Valley Commons Cabernet Franc 2021 ($34.90 for 107 cases). This wine was aged 18 months in barrel (27% new). The wine begins with brambly aromas – blackberry, black cherry and spice – which are echoed in the flavours. The long, ripe tannins give the wine good length on the finish. 91.
Valley Commons Garden Society Premium Red Blend 2021 ($39.90 for 304 cases). This is a blend of 43% Cabernet Franc, 41% Merlot and 8% each of Malbec and Petit Verdot. The wine was aged 18 months in French oak (41% new). It begins with aromas of cassis and black cherry. The palate is rich, with flavours of black cherry, plum, spice and chocolate. Long, ripe tannins lead to a persistent finish. 91.

Saturday, September 23, 2023

Clos du Soleil wines will be hard to find next year

Photo: Clos do Soleil's Michael Clark
In Clos du Soleil Winery recent newsletter, the message from winemaker Michael Clark was another depressing reflection on the vineyard damage last winter. “You may have heard via the grapevine about the damage the BC wine industry sustained courtesy of the extreme cold temperatures last December,” he wrote. “Like most locations throughout the Okanagan and Similkameen Valleys, our vineyards experienced temperatures of -27°C for extended periods. You don't have to be a farmer or vineyard manager to know that this is very dangerous for grapevines.”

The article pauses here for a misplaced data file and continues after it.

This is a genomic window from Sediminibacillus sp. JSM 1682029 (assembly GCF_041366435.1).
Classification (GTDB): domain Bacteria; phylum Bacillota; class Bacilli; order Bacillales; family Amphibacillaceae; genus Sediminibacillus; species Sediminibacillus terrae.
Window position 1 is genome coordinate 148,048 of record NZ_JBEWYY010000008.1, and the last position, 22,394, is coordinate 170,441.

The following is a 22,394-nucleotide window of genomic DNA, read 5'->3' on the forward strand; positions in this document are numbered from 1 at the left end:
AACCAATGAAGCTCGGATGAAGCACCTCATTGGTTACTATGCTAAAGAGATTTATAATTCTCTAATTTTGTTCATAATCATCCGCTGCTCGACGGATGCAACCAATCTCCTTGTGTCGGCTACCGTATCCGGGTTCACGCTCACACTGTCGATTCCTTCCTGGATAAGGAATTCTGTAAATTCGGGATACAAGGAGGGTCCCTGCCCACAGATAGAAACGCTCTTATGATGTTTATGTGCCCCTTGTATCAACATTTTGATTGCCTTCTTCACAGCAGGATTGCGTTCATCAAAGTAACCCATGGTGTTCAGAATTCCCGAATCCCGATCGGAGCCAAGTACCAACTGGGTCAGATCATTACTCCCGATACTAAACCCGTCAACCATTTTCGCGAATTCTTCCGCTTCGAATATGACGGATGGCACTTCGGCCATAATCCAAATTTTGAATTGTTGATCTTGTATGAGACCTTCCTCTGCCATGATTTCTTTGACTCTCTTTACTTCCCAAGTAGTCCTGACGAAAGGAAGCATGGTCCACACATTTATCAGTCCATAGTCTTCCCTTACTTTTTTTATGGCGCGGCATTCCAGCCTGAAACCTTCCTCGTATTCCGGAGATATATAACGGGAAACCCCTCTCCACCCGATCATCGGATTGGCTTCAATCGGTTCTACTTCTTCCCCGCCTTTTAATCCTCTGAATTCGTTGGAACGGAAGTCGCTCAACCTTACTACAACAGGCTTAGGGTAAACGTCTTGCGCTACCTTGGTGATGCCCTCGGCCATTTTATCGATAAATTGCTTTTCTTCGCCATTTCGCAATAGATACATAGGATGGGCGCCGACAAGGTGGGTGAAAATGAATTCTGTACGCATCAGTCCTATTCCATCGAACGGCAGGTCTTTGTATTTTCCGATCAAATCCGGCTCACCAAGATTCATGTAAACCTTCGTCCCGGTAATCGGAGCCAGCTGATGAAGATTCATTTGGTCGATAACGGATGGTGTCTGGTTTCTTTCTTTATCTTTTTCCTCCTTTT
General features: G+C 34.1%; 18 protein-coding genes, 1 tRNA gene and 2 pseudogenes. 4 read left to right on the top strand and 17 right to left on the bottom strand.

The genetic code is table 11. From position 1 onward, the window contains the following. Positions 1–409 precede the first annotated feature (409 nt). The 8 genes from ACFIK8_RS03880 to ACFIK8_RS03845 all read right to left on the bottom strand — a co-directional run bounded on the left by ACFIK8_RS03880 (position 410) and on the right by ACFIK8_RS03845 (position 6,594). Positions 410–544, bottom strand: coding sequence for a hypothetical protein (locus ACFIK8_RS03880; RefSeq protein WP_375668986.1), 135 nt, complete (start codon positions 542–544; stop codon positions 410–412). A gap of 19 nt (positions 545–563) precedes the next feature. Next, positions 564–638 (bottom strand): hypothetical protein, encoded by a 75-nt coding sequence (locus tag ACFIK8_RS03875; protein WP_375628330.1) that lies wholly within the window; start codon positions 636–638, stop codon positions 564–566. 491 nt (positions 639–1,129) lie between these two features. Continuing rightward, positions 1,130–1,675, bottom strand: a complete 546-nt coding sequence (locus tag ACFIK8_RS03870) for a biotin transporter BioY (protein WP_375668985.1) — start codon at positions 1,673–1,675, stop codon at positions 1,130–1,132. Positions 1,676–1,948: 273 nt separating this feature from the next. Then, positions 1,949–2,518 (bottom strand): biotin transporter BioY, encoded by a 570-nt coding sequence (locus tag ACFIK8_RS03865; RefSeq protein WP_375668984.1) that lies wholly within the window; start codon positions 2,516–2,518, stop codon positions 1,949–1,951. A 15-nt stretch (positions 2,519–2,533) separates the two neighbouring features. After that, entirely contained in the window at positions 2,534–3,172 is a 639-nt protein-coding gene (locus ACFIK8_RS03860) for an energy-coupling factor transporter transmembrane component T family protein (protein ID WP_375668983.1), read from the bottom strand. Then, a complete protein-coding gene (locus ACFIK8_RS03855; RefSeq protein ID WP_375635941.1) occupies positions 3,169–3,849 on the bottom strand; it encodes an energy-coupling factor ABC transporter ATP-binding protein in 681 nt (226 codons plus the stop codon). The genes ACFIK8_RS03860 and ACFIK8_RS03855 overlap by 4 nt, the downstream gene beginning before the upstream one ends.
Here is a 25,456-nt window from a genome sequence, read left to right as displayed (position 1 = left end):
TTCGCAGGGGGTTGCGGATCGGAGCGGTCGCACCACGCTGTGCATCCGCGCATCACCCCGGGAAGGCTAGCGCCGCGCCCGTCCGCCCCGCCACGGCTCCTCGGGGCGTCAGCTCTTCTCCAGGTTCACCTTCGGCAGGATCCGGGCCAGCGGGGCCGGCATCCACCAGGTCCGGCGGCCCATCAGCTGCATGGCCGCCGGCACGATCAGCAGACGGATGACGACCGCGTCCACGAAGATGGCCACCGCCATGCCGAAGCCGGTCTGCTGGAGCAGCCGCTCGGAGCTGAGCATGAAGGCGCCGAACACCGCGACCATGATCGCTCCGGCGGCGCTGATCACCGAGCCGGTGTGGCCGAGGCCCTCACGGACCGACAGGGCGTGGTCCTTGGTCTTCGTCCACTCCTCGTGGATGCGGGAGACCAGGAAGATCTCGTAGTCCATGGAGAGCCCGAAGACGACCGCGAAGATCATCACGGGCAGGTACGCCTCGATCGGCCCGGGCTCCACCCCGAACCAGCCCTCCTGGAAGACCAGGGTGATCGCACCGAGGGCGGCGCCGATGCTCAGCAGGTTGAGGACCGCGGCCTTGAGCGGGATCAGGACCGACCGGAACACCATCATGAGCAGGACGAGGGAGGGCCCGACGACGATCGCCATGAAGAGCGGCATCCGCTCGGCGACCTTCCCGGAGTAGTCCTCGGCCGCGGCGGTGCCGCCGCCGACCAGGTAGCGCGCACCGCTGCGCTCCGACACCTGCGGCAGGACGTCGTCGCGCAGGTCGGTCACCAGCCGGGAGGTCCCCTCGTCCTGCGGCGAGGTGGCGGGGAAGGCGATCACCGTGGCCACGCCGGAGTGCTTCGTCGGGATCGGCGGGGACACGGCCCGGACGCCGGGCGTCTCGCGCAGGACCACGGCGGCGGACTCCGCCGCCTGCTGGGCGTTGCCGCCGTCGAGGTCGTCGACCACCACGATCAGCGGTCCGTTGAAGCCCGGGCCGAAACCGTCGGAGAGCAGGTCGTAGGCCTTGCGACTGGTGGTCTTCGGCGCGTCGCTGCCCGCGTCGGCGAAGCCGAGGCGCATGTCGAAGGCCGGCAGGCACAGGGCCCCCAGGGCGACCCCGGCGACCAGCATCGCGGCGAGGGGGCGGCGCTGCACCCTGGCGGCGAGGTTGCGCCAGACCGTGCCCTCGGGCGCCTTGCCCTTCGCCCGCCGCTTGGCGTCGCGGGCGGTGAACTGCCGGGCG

He continued: “Unfortunately, the Similkameen Valley was particularly hard hit, and as a result the Clos du Soleil vineyards will be producing extremely little fruit in 2023 due to the damage our vines sustained from the cold. Farming, and working with Mother Nature, is always a risky endeavour. We know this, and will not be deterred: indeed, our vineyard team is already working hard to make sure our vineyards recover quickly, and that we will be back to producing wonderful wines for you by 2024.”
“Long story short, 2023 will be a very small production year for most wineries in BC, and you may find many of your favourite wines at many of your favourite wineries sold out,” Michael concluded. “Clos du Soleil will be no different. The very best way to keep your cellar stocked in the coming year? JOIN OUR WINE CLUB! Our team has already allocated wines for Spring 2024, Fall 2024 and Spring 2025 club shipments, so being a member is absolutely the best way to ensure that you can get access to wines during a period when wine will be in short supply.” The quality of the winery’s current releases makes the case on its own for joining the wine club whether or not the wines will be in short supply. Here are notes:
Clos du Soleil Célestiale 2021 ($29.90 for 1,573 cases). This is a blend of 55% Merlot, 19% Cabernet Franc, 12% Cabernet Sauvignon and 7% each of Malbec and Petit Verdot. The grapes were fermented on concrete and aged 15% in French oak barrels (12% new). The wine begins with aromas of dark cherry, blackberry and spice, leading to flavours of cherry, black currant, raspberry and spice. 91.
Clos du Soleil Syrah 2021 ($39.90 for 534 cases). The grapes, including three per cent Viognier, were fermented in concrete, with ferment lasting three weeks. The wine was aged 16 months in French oak barrels (15% new). The wine begins with aromas of plum and raspberry with a hint of black pepper. Full-bodied, the wine delivers flavours of fig and dark fruits. There is an appealing hint of cloves on the long finish. 92.